Istanbul court halts construction next to historic Atik Valide Mosque complex after damage report

Istanbul court halts construction next to historic Atik Valide Mosque complex after damage report

Ömer Erbil – ISTANBUL
Istanbul court halts construction next to historic Atik Valide Mosque complex after damage report Construction of a new building planned next to the Atık Valide Mosque complex, one of the two great Istanbul mosque complexes designed by the legendary Ottoman architect Mimar Sinan in the 16th century, has been halted by a court on the grounds that the work was damaging the historic building. 

The mosque, built between 1570-79 on the highest hill in the Üsküdar district on Istanbul’s Asian side for Valide Sultan Nurbanu, the wife of Sultan Selim II and the mother of Murat III, came to the public’s attention in 2016 after daily Hürriyet reported that its walls were being damaged due to a student dorm construction planned next to the historic complex.

Following the report, lawyer Onur Cingil objected to the Turkish Cultural Heritage Preservation Board’s 2013 decision that had allowed construction of a student dormitory next to the complex. He filed a lawsuit at Istanbul’s 3rd Administrative Court against the Culture and Tourism Ministry and the Üsküdar Municipality, which had given the construction firm the relevant license. 

Construction of the site was then inspected by Nurcan Yazıcı, an assistant professor of art history; Pelin Gökgür, an assistant professor of architecture; and İjlal Kaya Altay, an assistant professor of urban planning. They released an expert report on July 3 confirming that the construction works were damaging the historic mosque complex.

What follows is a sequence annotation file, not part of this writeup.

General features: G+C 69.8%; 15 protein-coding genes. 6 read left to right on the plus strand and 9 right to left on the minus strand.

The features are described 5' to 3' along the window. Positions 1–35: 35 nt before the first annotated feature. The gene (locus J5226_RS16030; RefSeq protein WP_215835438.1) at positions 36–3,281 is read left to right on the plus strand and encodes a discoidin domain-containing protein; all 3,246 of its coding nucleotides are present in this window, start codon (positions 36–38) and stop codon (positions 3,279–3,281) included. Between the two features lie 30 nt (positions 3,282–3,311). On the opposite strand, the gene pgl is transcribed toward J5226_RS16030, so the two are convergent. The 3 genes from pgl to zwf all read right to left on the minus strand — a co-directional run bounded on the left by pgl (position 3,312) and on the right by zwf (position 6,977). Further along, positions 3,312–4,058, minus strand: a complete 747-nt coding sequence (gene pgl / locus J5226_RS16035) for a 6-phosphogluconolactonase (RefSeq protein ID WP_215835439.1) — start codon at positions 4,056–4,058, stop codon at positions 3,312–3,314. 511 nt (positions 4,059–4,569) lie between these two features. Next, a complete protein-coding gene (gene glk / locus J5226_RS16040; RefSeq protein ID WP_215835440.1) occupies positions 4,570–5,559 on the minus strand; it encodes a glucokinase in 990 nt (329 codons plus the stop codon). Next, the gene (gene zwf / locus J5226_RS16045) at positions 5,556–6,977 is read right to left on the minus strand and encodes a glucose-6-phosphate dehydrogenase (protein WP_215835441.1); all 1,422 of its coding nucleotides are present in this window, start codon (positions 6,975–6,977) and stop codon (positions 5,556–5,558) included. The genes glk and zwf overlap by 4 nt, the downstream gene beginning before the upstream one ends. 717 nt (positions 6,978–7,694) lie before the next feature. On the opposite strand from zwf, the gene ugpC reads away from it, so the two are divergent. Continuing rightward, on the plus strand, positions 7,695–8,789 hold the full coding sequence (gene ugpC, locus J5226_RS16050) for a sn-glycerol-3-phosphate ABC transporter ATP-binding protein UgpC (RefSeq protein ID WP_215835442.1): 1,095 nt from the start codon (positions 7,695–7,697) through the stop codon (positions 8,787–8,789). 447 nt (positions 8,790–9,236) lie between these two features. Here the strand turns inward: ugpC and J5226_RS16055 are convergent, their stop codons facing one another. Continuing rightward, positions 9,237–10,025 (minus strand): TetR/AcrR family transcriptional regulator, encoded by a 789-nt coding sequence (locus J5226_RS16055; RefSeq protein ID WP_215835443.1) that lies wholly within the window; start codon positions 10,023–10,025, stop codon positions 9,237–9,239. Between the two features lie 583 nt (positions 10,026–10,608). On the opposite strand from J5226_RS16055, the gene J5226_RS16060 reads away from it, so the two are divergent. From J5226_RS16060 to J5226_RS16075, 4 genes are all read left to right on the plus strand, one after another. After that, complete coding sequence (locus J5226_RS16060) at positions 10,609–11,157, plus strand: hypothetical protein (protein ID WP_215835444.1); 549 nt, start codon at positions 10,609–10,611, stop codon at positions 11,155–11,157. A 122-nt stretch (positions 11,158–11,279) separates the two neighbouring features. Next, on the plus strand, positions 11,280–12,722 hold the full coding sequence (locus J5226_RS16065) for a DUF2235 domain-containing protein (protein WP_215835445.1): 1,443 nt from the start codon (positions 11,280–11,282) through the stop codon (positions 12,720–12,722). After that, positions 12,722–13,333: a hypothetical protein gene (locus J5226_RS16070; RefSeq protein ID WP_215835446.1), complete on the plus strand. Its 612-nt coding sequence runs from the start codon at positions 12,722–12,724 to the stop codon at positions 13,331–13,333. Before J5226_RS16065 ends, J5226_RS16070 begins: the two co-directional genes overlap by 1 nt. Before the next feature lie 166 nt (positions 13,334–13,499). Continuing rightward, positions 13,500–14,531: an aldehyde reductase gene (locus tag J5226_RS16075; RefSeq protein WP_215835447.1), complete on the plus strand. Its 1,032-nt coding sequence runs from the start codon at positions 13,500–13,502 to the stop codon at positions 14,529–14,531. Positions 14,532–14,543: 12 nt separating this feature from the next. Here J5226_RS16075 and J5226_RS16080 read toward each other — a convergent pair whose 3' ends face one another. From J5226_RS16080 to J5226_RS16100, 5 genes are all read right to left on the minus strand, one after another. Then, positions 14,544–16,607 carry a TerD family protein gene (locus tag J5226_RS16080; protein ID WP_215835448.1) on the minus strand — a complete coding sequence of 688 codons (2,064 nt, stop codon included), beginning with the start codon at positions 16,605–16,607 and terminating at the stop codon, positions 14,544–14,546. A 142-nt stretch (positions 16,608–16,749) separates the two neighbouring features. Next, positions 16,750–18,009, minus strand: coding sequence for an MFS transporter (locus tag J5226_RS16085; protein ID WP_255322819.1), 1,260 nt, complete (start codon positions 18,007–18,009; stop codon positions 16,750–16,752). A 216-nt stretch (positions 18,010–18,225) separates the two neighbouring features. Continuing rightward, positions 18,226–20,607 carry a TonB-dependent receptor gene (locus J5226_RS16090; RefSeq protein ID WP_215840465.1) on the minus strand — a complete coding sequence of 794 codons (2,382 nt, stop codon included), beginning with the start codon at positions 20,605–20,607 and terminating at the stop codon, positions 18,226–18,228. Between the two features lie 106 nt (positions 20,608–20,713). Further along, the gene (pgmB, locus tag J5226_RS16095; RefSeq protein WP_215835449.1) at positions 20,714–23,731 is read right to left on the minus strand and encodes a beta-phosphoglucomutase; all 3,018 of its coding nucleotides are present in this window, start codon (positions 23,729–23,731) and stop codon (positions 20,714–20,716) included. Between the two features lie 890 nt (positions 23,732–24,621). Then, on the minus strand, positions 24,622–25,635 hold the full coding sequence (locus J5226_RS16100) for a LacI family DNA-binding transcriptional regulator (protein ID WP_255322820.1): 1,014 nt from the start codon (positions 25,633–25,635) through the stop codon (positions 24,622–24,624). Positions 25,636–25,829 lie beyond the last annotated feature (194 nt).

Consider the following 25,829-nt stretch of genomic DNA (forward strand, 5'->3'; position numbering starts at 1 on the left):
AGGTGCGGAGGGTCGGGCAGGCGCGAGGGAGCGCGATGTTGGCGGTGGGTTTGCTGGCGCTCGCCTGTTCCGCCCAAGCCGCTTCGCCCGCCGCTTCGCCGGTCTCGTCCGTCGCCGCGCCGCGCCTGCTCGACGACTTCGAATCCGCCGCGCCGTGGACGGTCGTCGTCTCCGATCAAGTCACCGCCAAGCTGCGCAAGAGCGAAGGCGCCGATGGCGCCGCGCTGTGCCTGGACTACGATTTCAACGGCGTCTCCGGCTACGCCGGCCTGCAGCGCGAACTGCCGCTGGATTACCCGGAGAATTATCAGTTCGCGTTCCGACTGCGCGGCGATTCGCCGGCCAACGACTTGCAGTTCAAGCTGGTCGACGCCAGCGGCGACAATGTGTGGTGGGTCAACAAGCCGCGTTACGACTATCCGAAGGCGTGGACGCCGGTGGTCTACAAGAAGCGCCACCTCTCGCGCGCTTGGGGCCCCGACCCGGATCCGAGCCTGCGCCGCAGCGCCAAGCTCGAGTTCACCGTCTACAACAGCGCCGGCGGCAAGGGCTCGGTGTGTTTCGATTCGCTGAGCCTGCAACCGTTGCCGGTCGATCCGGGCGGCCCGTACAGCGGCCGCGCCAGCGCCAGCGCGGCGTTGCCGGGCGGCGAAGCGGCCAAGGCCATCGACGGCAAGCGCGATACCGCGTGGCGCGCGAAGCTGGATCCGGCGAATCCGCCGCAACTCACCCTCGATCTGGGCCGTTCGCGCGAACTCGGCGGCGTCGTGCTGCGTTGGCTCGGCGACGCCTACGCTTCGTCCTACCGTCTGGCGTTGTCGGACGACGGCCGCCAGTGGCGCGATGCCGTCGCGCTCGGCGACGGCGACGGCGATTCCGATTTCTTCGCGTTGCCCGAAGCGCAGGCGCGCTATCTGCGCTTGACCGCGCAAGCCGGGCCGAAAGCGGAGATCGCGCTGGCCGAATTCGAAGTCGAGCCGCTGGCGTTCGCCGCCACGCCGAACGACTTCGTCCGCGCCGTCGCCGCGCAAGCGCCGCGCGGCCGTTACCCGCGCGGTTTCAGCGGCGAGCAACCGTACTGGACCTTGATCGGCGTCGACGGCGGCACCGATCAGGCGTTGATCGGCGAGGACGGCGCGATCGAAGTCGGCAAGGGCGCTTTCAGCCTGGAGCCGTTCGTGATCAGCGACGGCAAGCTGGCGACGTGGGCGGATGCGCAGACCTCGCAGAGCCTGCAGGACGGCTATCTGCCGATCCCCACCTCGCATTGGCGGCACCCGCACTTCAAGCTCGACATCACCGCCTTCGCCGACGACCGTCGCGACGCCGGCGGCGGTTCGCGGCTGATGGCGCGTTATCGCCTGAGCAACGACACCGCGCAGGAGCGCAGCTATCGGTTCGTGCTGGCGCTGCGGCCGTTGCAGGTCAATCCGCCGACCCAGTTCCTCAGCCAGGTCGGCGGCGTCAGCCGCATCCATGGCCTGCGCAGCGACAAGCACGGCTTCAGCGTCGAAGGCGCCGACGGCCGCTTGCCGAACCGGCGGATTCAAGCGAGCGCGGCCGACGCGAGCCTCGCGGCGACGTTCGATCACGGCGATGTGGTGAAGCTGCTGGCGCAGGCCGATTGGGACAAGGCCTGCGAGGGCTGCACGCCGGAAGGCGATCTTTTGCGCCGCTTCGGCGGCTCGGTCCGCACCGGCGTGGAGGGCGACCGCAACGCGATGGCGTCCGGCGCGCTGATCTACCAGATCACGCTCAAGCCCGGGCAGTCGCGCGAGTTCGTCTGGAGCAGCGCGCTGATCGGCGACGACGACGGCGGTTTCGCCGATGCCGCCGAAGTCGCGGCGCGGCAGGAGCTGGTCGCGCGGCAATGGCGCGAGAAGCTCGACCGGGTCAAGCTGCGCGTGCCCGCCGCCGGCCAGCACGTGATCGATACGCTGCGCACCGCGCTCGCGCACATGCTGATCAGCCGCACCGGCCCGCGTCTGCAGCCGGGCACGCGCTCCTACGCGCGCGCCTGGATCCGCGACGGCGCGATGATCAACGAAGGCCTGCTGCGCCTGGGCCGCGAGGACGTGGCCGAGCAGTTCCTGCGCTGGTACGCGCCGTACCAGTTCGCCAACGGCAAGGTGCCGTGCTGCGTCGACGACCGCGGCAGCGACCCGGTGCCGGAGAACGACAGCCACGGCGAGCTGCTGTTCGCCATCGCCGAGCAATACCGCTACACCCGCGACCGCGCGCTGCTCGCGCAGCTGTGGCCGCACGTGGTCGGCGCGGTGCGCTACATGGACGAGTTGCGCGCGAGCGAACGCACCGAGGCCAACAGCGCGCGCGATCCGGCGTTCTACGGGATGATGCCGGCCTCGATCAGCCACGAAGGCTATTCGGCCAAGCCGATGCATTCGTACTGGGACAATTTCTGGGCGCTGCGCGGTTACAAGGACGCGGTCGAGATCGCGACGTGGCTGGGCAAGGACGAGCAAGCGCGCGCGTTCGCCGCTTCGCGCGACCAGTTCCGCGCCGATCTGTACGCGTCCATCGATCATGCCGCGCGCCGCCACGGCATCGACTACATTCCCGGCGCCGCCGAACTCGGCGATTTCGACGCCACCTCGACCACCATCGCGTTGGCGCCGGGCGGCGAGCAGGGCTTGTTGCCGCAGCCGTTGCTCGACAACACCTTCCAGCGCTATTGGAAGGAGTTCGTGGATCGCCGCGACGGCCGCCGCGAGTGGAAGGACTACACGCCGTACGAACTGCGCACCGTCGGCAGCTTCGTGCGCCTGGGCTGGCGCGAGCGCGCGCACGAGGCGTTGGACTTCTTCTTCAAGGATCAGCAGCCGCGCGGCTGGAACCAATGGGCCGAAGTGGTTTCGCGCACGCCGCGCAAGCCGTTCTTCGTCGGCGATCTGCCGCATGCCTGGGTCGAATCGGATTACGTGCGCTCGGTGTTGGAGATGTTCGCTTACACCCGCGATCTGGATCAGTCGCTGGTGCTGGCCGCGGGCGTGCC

“It was determined that the excavations for the dormitory building have been undertaken without determining the basic systems of the Atik Valide Mosque. This impaired the ground balance [of the mosque complex], inflicting damage on the historic structure. In the first and second basement floor plans, the areas reserved for water tanks fell into the place next to the mosque, which could also affect the historic structure. The unity of the registered historic structure was also damaged due to tarnishing of the textural unity of the mosque and the protected area,” the report stated. 

Following the report, Istanbul’s 3rd Administrative Court halted execution of the construction works. 

Cingil, the lawyer who opened the lawsuit, said the dormitory construction was against Turkey’s Law No. 2863.

“By saying that a construction can be undertaken here [just next to the mosque complex], the committees of the Culture Ministry and the municipalities have shown that historical and cultural works, and works of the Ottoman era and by Mimar Sinan, were not important for them. The justification of the claims that we put forward when opening the lawsuit have been determined in a detailed way. This construction is against Law No. 2863. Within these determinations, by winning our lawsuit we have protected an historic artifact and transmitted it to the following generations,” he said.